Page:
Over the past few years, the housing market has been affected by a number of trends. These have largely been related to cultural shifts, such as the widespread move toward an increasingly remote workforce or the preference for more rural homes that are closer to nature. One notable effect is the value now placed on garden spaces, which is even larger than it was previously. This value is so significant, in fact, that many estimates now believe a garden can add over 20% of value to a property.
This increase in value, however, leads to a great need for utility, as buyers want to see the greatest return on their investment. If more money is to be paid for a garden, it makes sense that it should be as useful a space as possible.
Here are six clever ways in which residents are solving this problem and getting more use out of their garden spaces.
Reduce Your Bills
There is a crossover between those who want to create a greener, more environmentally friendly living space, and those who want to save money on utility bills. A home that is energy efficient supports both pursuits.
Households with garden spaces have a great advantage within their accessibility to nature, being able to host assets that significantly reduce a residence’s carbon footprint. Water collection units, for example, save rainfall for use at a later date, eliminating the need for hose pipes almost entirely. Compact solar panels can also be mounted in the garden, offering a modest amount of charge for outbuildings and tools.
A number of residents are using their outdoor space to support their hobbies and creative interests, especially if a certain pursuit requires more space than can be found inside. The rise of pottery, especially in the wake of the Great Pottery Throw Down, is leading more to establish pottery wheels and creative spaces in their gardens.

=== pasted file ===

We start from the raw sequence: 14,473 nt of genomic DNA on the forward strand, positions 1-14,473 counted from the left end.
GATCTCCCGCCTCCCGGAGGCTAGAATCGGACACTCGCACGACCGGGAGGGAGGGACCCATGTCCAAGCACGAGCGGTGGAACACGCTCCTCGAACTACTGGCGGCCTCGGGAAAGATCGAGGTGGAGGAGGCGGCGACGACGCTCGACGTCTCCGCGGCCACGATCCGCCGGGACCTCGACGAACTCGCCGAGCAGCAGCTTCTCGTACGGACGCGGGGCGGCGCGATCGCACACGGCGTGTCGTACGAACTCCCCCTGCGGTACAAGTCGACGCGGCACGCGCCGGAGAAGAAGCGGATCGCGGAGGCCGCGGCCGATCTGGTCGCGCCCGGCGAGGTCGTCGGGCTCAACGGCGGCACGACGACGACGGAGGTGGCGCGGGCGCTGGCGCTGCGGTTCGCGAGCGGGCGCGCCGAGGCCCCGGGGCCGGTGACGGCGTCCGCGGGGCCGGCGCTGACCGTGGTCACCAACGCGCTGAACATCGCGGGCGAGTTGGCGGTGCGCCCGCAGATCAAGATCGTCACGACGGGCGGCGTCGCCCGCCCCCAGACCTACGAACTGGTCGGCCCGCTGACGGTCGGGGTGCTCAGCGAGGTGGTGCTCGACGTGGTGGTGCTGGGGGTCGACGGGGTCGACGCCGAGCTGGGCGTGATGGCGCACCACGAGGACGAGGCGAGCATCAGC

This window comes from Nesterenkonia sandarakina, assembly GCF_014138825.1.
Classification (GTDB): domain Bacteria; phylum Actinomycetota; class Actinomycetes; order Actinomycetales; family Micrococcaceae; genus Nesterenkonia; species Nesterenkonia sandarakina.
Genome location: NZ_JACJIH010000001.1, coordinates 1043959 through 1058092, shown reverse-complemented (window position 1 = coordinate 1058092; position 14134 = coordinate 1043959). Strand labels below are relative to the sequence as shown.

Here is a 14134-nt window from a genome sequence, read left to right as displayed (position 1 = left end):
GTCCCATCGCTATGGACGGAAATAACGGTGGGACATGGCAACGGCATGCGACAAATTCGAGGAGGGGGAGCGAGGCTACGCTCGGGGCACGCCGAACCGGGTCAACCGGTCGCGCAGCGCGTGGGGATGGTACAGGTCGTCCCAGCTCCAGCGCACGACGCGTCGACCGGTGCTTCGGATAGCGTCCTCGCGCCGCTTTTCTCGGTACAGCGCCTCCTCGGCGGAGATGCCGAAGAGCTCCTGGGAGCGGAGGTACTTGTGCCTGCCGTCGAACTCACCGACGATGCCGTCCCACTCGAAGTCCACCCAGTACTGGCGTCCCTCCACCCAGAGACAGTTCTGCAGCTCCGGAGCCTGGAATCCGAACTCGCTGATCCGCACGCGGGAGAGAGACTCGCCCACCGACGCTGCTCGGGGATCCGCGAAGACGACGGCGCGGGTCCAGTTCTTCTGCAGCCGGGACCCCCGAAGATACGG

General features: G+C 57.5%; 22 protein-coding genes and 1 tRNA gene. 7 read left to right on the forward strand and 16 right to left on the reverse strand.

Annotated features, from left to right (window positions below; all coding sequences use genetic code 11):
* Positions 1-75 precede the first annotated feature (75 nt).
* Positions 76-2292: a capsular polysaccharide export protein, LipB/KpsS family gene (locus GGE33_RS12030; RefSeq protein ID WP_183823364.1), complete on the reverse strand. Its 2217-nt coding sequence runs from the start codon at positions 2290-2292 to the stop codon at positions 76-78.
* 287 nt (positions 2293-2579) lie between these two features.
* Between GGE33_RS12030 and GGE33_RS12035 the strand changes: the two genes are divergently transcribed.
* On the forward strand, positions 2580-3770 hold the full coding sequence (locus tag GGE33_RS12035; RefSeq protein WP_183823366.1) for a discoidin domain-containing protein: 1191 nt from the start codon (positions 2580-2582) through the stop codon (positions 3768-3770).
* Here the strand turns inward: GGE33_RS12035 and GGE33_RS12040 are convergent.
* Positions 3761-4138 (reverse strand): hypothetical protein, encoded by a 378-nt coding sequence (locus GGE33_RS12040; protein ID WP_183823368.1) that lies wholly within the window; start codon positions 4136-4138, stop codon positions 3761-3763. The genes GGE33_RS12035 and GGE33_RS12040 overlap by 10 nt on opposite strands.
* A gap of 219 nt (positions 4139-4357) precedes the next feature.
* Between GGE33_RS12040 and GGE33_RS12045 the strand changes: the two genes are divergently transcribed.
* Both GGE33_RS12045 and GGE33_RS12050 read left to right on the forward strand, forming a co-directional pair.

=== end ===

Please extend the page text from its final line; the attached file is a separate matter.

Build An Office
Remote working or, as it often becomes, working from home can place a significant pressure on a household, with the division between professional and personal spaces not always being easy to accomplish. Outbuildings, such as garden log cabins and summer houses, are ideal spaces for home offices, giving remote professionals both the space and separation their work requires.
If your garden space is a welcoming and beautiful natural area, then you may find yourself wanting to dine outdoors, hosting friends and family too. Dining furniture is a great place to start but those who want to spend more time outdoors should also consider windbreaks and heat lamps too!
Extend Your Living Space
One of the most assured ways to get even more value from your garden is to sacrifice the outdoor space for an extension of indoor space. While this is a costly investment, there is the potential for significant return, promising residents are happy to exchange part of their natural outdoor space.
Harvest Your Ingredients
There is a new and popular rise of residents using garden spaces as allotments, growing their own vegetables, even keeping chickens and bees for their produce. If you feel more at home in rural life and love the idea of self-sustainability, this might be the garden design for you.